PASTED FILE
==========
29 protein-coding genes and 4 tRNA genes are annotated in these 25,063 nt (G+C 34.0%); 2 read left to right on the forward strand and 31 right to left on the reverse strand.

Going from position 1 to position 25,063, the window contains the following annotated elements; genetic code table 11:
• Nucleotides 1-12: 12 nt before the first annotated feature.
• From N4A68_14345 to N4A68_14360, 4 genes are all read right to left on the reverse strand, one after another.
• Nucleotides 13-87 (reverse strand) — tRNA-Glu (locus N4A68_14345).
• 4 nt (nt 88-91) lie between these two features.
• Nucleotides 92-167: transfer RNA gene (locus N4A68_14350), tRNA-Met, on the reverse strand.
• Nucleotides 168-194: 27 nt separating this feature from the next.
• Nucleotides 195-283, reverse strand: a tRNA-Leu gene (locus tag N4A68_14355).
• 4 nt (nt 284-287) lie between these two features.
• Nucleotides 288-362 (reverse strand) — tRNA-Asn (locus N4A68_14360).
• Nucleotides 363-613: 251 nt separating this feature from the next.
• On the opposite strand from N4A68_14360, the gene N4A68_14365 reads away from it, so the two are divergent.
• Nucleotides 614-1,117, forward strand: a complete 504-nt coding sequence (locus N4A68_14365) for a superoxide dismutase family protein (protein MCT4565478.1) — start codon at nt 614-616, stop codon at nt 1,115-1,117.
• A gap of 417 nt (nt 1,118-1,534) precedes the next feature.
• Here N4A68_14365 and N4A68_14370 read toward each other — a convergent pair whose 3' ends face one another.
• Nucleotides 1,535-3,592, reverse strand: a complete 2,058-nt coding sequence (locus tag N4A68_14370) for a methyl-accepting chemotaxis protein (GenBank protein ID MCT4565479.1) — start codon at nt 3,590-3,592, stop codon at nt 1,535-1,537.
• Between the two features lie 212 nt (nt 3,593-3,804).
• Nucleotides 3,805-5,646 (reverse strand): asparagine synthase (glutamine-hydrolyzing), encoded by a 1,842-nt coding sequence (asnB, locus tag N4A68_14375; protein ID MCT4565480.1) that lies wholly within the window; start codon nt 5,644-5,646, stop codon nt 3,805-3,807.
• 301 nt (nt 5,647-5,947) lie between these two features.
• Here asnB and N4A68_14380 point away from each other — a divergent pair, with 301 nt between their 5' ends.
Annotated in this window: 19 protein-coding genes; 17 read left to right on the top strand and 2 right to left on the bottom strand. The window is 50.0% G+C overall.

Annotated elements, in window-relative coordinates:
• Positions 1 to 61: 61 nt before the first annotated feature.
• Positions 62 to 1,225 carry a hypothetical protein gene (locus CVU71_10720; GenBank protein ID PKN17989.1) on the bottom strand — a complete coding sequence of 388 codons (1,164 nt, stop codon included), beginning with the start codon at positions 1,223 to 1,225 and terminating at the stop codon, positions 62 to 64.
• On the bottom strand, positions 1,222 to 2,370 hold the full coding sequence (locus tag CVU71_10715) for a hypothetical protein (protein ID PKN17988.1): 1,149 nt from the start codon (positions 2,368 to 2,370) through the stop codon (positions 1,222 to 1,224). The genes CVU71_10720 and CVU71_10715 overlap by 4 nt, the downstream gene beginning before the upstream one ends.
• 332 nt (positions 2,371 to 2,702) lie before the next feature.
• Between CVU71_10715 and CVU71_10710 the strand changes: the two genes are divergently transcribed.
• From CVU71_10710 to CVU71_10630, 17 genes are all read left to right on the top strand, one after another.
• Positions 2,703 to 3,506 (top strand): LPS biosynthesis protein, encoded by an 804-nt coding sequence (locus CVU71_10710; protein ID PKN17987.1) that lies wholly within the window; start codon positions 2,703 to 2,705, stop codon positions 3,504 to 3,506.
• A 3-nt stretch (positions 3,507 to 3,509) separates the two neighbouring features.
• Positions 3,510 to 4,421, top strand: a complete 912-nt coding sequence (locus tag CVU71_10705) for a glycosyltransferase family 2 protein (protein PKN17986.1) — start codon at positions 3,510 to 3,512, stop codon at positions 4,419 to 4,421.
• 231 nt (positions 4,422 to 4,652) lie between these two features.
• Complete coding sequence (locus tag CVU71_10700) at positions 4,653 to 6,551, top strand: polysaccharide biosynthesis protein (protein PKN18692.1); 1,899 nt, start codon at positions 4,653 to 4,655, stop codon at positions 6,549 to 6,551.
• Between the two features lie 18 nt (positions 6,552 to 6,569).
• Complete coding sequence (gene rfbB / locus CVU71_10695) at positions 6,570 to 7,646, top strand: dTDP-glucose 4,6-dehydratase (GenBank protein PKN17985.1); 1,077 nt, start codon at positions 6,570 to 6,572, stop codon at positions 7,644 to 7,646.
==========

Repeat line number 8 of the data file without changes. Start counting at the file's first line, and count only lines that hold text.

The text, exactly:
• Nucleotides 168-194: 27 nt separating this feature from the next.